It is important to understand the mode of action of organophosphate toxicity. By learning this, we start to understand the nervous system and how it transmits impulses to the muscles and other body organs. Chemicals called neurotransmitters largely accomplish this transmission or communication between the nervous system and other organs. The part of our nervous system that controls automatic functions such as the heart, breathing, sweating, salivation, tearing, glandular secretions, digestion and fine muscle control of the iris of the eye and other organs is called the Autonomic Nervous System (ANS). This “automatic” nervous system controls the things that we do not have to think about to live. We do not consciously think to increase our breathing or heart function as we are running. We do not have to consider how to digest our food or when to produce tears when we are sad. These automatic functions all use the same neurotransmitter, acetylcholine (ACh). ACh is manufactured in the end of the nerve and is released from the nerve to transmit the message from the nerve to the gland or organ that the nerve feeds information to.

For example, suppose that a nerve carries an impulse (spark) from the brain that says the muscle should jump (Figure 9.). It would communicate this message by sending the neurotransmitter, acetylcholine, across the nerve synapse to the muscle. This neurotransmitter would then attach to a receptor on the muscle and this chemical reaction would cause the muscle to jump. The force of the muscle contraction would be controlled by the amount of acetylcholine that was released by the nerve. This amount would be determined by the strength of the impulse or spark from the nerve. The acetylcholine (neurotransmitter) carries the message and says “jump” once. After this single communication, another chemical that resides in the myo-neural cleft (space between the nerve and the muscle) called acetylcholine esterase (AChE) would destroy it. dog-cat-acetylcholine AChE is an esterase (cleaving chemical) that breaks the ACh apart so that the message is transmitted only once. Without the AChE, the ACh would communicate the “jump” message over and over thereby over-stimulating the muscle to jump too much. Organophosphate and carbamate pesticides function by binding to AChE thereby allowing too much ACh to accumulate in the cleft between the nerve and the muscle. This permanent bonding that occurs between the AChE and the organophosphate results in over-stimulation of the end organs of the autonomic nervous system. This binding of the AChE results in continued, excessive production of saliva, tears, vomiting, diarrhea, bradycardia (slowed heart rate), slowed respiration, muscle fasci-culation and so on until death ensues.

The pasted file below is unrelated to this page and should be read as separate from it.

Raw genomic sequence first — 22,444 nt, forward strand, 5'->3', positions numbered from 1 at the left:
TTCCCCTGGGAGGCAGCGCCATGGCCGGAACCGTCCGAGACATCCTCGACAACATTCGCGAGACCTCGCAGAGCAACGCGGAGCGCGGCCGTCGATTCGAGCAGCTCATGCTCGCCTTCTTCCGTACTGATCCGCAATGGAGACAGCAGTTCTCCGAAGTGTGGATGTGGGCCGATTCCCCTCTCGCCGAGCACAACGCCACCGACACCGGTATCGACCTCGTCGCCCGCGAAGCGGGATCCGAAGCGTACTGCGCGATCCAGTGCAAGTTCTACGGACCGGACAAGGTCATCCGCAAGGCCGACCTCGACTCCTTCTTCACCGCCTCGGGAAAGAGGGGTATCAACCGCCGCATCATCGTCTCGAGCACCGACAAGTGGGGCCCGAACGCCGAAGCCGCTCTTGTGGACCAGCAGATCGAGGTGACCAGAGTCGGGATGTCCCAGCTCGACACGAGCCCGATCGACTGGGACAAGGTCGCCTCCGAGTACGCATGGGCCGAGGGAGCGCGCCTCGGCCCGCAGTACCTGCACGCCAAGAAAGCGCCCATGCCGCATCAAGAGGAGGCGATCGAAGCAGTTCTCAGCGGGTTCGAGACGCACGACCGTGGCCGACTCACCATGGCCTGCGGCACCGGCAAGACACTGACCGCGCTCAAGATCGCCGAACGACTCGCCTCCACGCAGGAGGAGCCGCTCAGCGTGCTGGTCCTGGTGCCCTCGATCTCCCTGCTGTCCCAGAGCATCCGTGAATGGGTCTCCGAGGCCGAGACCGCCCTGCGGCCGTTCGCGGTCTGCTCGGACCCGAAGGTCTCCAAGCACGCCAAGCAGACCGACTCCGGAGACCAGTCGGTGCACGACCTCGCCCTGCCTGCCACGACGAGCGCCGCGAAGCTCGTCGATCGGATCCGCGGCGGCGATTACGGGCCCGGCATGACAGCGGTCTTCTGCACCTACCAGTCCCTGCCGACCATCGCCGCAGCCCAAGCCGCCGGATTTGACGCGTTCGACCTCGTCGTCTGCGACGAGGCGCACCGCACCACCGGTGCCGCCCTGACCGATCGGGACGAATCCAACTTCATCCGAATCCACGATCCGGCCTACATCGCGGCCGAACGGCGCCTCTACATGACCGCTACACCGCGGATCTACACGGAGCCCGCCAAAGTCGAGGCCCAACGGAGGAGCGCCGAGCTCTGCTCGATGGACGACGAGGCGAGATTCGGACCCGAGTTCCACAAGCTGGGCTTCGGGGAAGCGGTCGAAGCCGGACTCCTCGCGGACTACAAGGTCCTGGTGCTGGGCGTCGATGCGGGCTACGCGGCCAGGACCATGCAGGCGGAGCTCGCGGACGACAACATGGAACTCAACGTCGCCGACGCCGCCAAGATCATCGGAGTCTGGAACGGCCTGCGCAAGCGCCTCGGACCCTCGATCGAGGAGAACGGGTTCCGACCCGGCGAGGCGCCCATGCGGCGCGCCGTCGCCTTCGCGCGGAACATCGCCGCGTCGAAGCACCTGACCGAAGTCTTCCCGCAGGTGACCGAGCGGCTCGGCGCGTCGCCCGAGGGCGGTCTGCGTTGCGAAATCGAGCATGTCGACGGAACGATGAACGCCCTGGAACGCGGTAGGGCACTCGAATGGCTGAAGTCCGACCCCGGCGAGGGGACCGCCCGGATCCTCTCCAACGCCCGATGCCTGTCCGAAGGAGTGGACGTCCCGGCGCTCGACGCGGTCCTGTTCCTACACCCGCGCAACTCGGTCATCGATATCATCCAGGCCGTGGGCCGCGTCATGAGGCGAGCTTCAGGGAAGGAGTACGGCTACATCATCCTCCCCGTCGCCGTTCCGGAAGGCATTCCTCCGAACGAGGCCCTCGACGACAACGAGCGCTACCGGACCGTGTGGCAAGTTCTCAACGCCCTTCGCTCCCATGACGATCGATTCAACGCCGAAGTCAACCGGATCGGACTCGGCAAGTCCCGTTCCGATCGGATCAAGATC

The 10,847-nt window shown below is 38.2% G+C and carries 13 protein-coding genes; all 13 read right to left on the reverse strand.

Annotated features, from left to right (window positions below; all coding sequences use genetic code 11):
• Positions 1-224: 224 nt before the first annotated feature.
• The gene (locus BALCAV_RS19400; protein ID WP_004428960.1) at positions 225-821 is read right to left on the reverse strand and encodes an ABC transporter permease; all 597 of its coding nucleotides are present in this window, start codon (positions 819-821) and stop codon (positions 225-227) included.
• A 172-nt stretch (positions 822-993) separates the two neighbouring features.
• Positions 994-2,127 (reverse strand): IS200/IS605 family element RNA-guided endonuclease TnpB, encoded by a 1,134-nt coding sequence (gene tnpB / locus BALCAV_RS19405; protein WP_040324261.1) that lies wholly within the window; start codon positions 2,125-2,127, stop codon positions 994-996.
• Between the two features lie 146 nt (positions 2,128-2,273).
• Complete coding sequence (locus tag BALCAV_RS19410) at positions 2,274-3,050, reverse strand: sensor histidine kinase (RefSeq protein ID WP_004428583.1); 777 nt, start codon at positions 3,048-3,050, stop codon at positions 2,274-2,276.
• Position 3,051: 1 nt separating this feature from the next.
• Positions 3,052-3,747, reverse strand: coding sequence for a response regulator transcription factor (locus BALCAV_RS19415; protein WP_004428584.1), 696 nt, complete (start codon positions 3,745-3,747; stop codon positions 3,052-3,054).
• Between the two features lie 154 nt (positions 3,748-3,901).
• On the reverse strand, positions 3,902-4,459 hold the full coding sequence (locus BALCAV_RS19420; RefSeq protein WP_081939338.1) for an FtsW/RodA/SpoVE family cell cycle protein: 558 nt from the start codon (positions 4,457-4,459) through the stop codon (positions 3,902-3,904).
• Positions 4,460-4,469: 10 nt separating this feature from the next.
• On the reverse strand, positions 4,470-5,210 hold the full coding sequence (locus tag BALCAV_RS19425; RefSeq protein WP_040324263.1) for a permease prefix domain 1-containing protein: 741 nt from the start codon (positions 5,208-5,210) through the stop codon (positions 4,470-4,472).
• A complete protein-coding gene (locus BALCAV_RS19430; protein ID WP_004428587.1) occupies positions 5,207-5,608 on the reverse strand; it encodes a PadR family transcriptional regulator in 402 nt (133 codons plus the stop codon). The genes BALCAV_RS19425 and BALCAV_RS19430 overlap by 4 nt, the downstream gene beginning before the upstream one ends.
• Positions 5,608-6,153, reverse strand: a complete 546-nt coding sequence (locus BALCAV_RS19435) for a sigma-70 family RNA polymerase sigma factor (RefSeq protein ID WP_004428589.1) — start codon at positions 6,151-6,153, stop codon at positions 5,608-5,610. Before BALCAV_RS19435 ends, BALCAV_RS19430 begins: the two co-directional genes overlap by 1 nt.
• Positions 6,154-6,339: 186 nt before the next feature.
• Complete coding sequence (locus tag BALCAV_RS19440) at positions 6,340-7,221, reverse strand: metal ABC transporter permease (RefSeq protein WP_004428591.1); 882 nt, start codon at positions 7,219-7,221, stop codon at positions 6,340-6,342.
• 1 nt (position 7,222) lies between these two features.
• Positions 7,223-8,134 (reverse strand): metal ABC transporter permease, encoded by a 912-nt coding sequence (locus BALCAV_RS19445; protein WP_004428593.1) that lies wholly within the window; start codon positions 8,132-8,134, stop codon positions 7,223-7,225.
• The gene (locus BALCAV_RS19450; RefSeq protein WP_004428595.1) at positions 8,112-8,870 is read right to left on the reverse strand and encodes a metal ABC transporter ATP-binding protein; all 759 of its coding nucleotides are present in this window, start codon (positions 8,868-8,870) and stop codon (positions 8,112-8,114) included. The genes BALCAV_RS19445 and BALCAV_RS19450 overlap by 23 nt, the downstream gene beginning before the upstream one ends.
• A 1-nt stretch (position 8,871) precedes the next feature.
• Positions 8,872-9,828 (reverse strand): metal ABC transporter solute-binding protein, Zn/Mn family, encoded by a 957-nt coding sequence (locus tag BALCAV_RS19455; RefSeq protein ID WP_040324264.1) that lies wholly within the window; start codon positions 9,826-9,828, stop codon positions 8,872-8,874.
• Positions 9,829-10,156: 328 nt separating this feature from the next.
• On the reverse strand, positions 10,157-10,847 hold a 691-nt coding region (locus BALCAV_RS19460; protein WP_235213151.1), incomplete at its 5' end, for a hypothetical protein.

Figure 9. Acetylcholine as neurotransmitter for Autonomic Nervous System (ANS).